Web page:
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Professional Motorsport Data Analysis: Pre Event Planning

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Pre Event Planning


00:00 - Putting aside some time to prepare for a test or race will make a significant difference to your progress and allow you to maximise your time on track.
00:08 Everything we cover in this section is part of the process that you'll need to repeat for every event you go to.
00:15 One important part of both your preparation and your progress tracking is documentation.
00:21 The level of complexity you use will depend on your situation but if you're a one man band, then at a minimum, get yourself a hardcover A4 notebook.
00:31 You can use this to record your event goals, driver feedback, setup changes, development ideas and any other relevant notes.
00:40 The planning for each event will depend on the event type.
00:44 Is it a race meeting or a test day where the pit lane is open the whole time? What time is the track open and closed for a track walk? When does each session start and finish? In the days leading up to the event, keep track of the weather forecast and predicted temperatures and use this to help plan your outings.
01:00 Refer to your notes from the previous event to help you focus on what you should be working on this time around.
01:06 What went well and what went badly at the last event.
01:09 What did you work on last time, what improvements did you find and what weaknesses are your highest priority for you to work on this time? Use this information and anything else relevant to generate at least 3 goals for things to focus on improving on for this event.
01:25 Use the format and timing of the day, the weather forecast and your goals to generate a run plan for each session.
01:32 Using a rough lap time, plus the time or in and out laps to plan how many runs you'll fit into each session along with how many flying laps in each run.
01:42 Allow time between each run to review the data and make changes as required.
01:48 Giving yourself plenty of time on the in laps to allow the car to cool down.
01:53 For each session, think about which tyre sets you'll need, how much fuel you'll start with, how much fuel you'll want to run with and when you want to top fuel up.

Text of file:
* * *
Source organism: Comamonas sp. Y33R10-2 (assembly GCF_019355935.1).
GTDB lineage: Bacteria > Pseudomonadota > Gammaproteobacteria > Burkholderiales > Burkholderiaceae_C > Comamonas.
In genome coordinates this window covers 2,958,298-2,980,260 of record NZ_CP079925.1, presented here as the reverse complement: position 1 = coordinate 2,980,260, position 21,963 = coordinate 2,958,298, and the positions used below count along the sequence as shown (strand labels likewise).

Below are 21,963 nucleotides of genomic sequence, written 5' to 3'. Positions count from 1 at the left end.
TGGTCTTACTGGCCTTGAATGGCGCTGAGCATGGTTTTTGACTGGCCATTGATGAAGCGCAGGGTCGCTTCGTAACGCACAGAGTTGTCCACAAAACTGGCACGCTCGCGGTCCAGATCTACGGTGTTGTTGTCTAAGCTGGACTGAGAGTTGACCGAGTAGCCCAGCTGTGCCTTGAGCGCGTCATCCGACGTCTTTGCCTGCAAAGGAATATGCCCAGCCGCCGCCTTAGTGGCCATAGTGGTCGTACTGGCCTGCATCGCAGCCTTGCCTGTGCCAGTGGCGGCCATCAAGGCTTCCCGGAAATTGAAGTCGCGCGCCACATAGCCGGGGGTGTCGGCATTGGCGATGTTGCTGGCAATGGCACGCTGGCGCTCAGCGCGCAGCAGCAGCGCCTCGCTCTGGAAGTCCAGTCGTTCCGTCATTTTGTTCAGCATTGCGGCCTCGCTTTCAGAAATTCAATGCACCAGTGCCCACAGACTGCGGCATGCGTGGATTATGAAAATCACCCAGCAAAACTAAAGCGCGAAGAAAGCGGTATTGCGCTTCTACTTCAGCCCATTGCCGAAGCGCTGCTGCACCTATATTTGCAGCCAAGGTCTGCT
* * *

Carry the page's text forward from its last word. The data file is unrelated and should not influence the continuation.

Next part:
02:01 You'll also want to calculate the total amount of fuel you'll need for the day.
02:06 In the case of an open test day in particular, where there aren't any pre defined sessions, plan for relatively short runs where you can review the logged data after every outing.
02:16 Making time to review the data between each run is particularly critical when you're working on driving technique.
02:23 Once you've planned your outings, you can move onto the logging setup.
02:26 Start by making sure the logging memory is clear.
02:30 After reviewing the upshifting point data against your targets from the previous event at the relevant circuit, you should update your shift lights as required.
02:40 Next you should set up your reference lap.
02:42 Normally you would use your fastest previous lap at the relevant circuit.
02:46 This reference lap could be one set by you or someone faster but still from your car.
02:52 Most data systems will allow you to select any previous logged lap and generate a reference lap file from this.
03:00 This reference lap file can then be uploaded to your logger or dash unit.
03:04 Also be sure to check the reference lap reset behaviour is set correctly as well.
03:10 This will determine if you set a lap faster than the reference lap, the reference lap will auto update or if it would be fixed at the reference lap you've uploaded.
03:20 If you have never been to the circuit or particular circuit configuration being used at the upcoming event, then you'll want to clear the reference lap currently in the logger and set the reset condition to learning so it will update throughout the day.
03:34 After you've done the physical setup on the car, it's a good time to zero any sensors required such as steering position, G force and damper potentiometers.
03:43 Add the event folder to your logged data directory under the correct circuit and season.
03:49 Carry out any other required logger configuration such as selecting the correct circuit name and configuring your beacon and/or your GPS settings for the start/finish line depending on what you're using.
04:01 Looking through some logged data from the last time you ran at this circuit is also worthwhile if possible.
04:07 Along with the notes you made at the time to help you get familiar with the data again.
04:11 Finally, save your logger configuration with a consistent naming convention that includes the season, event, circuit name and date.
04:20 This will make it much easier to go back and review previous configurations as you'll sometimes want to do.

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